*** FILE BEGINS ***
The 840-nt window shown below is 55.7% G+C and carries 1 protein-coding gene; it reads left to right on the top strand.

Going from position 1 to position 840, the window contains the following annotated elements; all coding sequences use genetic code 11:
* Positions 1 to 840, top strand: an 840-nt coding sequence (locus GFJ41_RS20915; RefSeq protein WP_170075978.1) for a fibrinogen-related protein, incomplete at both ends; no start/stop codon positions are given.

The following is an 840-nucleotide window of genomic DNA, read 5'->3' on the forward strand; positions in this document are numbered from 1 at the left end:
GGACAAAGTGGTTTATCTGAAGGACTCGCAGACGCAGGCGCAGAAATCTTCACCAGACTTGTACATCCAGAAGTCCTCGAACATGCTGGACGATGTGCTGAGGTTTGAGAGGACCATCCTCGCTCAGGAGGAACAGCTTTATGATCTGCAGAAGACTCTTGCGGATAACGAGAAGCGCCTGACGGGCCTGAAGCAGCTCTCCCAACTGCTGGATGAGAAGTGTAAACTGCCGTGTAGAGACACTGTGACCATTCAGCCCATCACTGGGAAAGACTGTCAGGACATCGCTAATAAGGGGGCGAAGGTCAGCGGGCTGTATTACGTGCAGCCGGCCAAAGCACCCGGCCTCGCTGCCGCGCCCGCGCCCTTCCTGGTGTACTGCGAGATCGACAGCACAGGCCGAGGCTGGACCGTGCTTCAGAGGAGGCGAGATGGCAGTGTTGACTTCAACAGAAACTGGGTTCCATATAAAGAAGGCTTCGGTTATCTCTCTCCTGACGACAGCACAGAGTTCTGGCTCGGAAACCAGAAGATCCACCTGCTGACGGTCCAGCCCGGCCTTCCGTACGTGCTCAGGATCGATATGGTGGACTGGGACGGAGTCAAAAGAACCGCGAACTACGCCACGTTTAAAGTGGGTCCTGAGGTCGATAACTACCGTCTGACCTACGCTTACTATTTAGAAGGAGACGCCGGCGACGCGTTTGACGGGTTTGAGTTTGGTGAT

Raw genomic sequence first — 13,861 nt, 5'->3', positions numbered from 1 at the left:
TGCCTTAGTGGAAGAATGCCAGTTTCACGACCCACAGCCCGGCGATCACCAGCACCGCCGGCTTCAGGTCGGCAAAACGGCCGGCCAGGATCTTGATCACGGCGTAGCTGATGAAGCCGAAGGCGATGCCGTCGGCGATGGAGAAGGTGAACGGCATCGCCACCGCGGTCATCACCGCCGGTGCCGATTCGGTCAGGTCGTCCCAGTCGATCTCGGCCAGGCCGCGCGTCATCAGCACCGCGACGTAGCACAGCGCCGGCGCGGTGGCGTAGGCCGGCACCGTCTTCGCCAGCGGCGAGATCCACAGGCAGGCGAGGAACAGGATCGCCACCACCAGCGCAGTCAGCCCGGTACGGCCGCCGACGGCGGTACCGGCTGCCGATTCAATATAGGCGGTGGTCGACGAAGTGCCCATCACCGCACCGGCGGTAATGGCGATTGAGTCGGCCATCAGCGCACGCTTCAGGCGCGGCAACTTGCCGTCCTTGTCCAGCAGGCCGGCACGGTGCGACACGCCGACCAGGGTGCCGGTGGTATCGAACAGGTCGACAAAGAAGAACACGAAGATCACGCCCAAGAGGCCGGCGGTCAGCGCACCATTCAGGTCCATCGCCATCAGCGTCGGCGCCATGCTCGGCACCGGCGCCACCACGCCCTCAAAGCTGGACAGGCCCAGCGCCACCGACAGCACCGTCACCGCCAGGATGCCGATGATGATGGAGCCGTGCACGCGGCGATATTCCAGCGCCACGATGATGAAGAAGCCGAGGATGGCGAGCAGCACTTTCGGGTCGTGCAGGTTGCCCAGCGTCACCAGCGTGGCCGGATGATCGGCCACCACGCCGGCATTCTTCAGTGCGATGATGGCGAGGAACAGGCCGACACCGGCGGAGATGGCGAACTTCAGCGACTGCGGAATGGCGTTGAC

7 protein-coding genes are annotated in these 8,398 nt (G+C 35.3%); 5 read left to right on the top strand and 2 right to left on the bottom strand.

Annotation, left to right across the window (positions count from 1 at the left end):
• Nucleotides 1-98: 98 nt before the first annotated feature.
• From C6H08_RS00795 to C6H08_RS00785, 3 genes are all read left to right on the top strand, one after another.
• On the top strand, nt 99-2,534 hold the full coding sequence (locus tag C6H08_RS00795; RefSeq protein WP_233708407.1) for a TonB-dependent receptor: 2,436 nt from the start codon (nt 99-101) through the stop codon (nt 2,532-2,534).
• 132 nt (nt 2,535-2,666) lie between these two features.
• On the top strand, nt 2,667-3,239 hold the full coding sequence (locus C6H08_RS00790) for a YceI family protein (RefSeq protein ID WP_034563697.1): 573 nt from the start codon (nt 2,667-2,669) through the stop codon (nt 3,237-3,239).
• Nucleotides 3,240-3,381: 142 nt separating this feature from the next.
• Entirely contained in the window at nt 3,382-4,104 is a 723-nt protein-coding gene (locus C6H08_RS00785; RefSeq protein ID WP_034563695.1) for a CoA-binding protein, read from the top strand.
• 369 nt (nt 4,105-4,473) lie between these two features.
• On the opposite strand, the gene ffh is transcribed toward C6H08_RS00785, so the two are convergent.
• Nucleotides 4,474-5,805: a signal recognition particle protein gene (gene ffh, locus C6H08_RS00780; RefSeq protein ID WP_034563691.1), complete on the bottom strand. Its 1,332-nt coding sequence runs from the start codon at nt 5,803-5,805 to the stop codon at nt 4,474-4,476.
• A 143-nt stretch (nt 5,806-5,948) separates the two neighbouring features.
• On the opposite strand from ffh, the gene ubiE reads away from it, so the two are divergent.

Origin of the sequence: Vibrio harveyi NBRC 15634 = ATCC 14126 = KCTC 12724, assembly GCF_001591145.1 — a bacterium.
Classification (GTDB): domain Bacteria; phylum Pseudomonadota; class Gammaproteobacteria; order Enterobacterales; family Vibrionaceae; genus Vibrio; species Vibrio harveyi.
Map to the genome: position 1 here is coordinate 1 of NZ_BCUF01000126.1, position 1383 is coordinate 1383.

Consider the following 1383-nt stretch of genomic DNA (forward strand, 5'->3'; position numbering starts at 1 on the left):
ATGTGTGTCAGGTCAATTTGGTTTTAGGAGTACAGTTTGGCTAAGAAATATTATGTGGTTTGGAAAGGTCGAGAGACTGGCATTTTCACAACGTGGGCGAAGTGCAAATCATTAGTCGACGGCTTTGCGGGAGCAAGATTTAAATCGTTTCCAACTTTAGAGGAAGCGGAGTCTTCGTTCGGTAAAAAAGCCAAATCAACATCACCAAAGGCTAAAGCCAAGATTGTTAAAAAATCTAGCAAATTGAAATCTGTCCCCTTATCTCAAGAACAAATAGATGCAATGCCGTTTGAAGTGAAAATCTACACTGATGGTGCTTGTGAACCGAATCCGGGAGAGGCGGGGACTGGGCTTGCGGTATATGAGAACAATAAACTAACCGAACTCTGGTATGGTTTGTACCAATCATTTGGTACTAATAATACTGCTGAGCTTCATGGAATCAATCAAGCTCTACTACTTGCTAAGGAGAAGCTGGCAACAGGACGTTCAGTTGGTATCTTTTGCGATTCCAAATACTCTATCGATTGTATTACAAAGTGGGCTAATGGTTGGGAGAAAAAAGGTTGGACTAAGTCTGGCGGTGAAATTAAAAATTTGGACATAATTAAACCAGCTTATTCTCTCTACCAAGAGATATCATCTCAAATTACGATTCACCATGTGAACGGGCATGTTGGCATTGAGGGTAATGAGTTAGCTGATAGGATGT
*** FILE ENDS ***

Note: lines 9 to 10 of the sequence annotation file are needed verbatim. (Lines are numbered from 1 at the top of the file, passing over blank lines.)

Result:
Annotation, left to right across the window (positions count from 1 at the left end):
• Nucleotides 1-98: 98 nt before the first annotated feature.